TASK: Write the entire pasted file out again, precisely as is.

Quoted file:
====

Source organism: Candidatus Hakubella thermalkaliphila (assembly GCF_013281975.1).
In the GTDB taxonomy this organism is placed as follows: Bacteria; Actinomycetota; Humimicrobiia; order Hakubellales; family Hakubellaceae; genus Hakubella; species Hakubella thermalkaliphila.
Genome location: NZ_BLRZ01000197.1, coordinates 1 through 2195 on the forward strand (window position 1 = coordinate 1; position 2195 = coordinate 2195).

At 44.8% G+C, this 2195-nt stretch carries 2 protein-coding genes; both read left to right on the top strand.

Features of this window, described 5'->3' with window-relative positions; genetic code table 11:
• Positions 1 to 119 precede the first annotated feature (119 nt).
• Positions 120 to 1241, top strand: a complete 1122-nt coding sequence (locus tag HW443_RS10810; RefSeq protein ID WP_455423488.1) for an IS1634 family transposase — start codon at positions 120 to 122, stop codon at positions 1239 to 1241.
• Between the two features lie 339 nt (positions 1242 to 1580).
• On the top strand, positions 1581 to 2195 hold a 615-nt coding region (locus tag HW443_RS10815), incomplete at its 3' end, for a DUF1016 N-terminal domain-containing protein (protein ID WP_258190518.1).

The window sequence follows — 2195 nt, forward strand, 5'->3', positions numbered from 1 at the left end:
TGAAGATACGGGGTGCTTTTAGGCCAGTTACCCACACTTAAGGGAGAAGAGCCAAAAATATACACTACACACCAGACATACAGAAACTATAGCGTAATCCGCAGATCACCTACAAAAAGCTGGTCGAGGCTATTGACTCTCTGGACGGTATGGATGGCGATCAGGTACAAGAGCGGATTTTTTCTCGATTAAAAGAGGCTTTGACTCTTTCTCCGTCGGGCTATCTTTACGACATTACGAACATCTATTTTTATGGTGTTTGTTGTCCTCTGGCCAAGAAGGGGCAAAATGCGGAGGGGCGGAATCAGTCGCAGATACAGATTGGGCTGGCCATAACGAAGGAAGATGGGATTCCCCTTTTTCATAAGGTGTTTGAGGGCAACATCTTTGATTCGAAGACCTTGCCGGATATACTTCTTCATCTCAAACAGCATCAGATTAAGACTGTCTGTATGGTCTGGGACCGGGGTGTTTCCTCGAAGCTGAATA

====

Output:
Source organism: Candidatus Hakubella thermalkaliphila (assembly GCF_013281975.1).
In the GTDB taxonomy this organism is placed as follows: Bacteria; Actinomycetota; Humimicrobiia; order Hakubellales; family Hakubellaceae; genus Hakubella; species Hakubella thermalkaliphila.
Genome location: NZ_BLRZ01000197.1, coordinates 1 through 2195 on the forward strand (window position 1 = coordinate 1; position 2195 = coordinate 2195).

At 44.8% G+C, this 2195-nt stretch carries 2 protein-coding genes; both read left to right on the top strand.

Features of this window, described 5'->3' with window-relative positions; genetic code table 11:
• Positions 1 to 119 precede the first annotated feature (119 nt).
• Positions 120 to 1241, top strand: a complete 1122-nt coding sequence (locus tag HW443_RS10810; RefSeq protein ID WP_455423488.1) for an IS1634 family transposase — start codon at positions 120 to 122, stop codon at positions 1239 to 1241.
• Between the two features lie 339 nt (positions 1242 to 1580).
• On the top strand, positions 1581 to 2195 hold a 615-nt coding region (locus tag HW443_RS10815), incomplete at its 3' end, for a DUF1016 N-terminal domain-containing protein (protein ID WP_258190518.1).

The window sequence follows — 2195 nt, forward strand, 5'->3', positions numbered from 1 at the left end:
TGAAGATACGGGGTGCTTTTAGGCCAGTTACCCACACTTAAGGGAGAAGAGCCAAAAATATACACTACACACCAGACATACAGAAACTATAGCGTAATCCGCAGATCACCTACAAAAAGCTGGTCGAGGCTATTGACTCTCTGGACGGTATGGATGGCGATCAGGTACAAGAGCGGATTTTTTCTCGATTAAAAGAGGCTTTGACTCTTTCTCCGTCGGGCTATCTTTACGACATTACGAACATCTATTTTTATGGTGTTTGTTGTCCTCTGGCCAAGAAGGGGCAAAATGCGGAGGGGCGGAATCAGTCGCAGATACAGATTGGGCTGGCCATAACGAAGGAAGATGGGATTCCCCTTTTTCATAAGGTGTTTGAGGGCAACATCTTTGATTCGAAGACCTTGCCGGATATACTTCTTCATCTCAAACAGCATCAGATTAAGACTGTCTGTATGGTCTGGGACCGGGGTGTTTCCTCGAAGCTGAATA